It is certainly true that until the 1920s, there was no federal regulation on arms, and therefore few occasions for federal judges to express opinions on the meaning of the Second Amendment.  There were dozens of decisions by state supreme court justices on the meaning of the Second Amendment in the first century after ratification.  These decisions recognized that the Second Amendment protected an individual right to keep and bear arms, with not a hint that the right was tied to military purposes. Some of these state court decisions held that the Second Amendment, while an individual right, limited only the federal government’s authority.  Other state decisions held that the right was individual, and was a limitation on both the federal government, and the state governments.

So was Justice Stevens trying to be clever by saying that federal judges “uniformly understood” that the right was not individual?  No.  Even U.S. Supreme Court decisions in the nineteenth century do not accept the “military purposes” claim.

In the chaos of Reconstruction, a group of Klansmen attacked a court courthouse in Louisiana where a group of freed slaves were attempting to protect the ballot boxes from vote tampering.  (Democrats never change.)  Eventually, under heavy fire, the freedmen in the courthouse disarmed and surrendered –- at which point the Klansmen murdered them.  The U.S. government prosecuted the Klansmen for multiple crimes, including violating their Second Amendment rights.  The U.S. Supreme Court was not keen on holding Klansmen responsible for mass murder, but they knew better than to make Stevens’ claim that the Second Amendment only protected “bearing arms for military purposes.”  Instead, they decided that the Second Amendment only limited the federal government: “The second amendment declares that it shall not be infringed, but this, as has been seen, means no more than that it shall not be infringed by Congress.”  If Justice Stevens is right, the Court could just as easily have said, “The trial court erred in asserting a Second Amendment right exists by those not bearing arms for military purposes.”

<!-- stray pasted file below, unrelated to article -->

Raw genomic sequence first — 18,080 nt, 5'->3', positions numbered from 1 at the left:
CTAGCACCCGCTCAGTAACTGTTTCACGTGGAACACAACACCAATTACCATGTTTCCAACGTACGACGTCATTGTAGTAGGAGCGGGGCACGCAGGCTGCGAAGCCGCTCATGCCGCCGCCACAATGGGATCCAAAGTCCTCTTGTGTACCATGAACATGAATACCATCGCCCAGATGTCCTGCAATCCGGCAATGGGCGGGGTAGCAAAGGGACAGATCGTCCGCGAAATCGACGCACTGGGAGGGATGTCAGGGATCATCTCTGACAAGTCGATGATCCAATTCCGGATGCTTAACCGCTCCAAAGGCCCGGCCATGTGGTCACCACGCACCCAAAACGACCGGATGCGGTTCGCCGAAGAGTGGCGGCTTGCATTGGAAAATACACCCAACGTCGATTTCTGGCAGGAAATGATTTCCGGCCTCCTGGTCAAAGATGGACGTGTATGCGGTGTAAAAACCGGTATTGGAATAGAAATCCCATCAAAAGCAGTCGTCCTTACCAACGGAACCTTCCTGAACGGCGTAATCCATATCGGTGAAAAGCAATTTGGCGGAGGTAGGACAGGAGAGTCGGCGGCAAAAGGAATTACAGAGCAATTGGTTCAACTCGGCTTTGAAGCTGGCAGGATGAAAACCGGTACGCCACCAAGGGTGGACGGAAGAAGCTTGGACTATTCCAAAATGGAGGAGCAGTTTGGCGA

Cramer destroys Stevens' arguments by citing several cases where the courts either explicitly or implicitly recognized that the Second Amendment dealt with an individual's right to bear arms. I'm actually surprised that Stevens raised this old canard about the Second Amendment referring only to a "well regulated militia." Besides, given his and most other justices belief in the flexibility of the Constitution, it would seem a strange time for Stevens to get religion and become a strict constructionist.

Read all of Clayton's excellent takedown.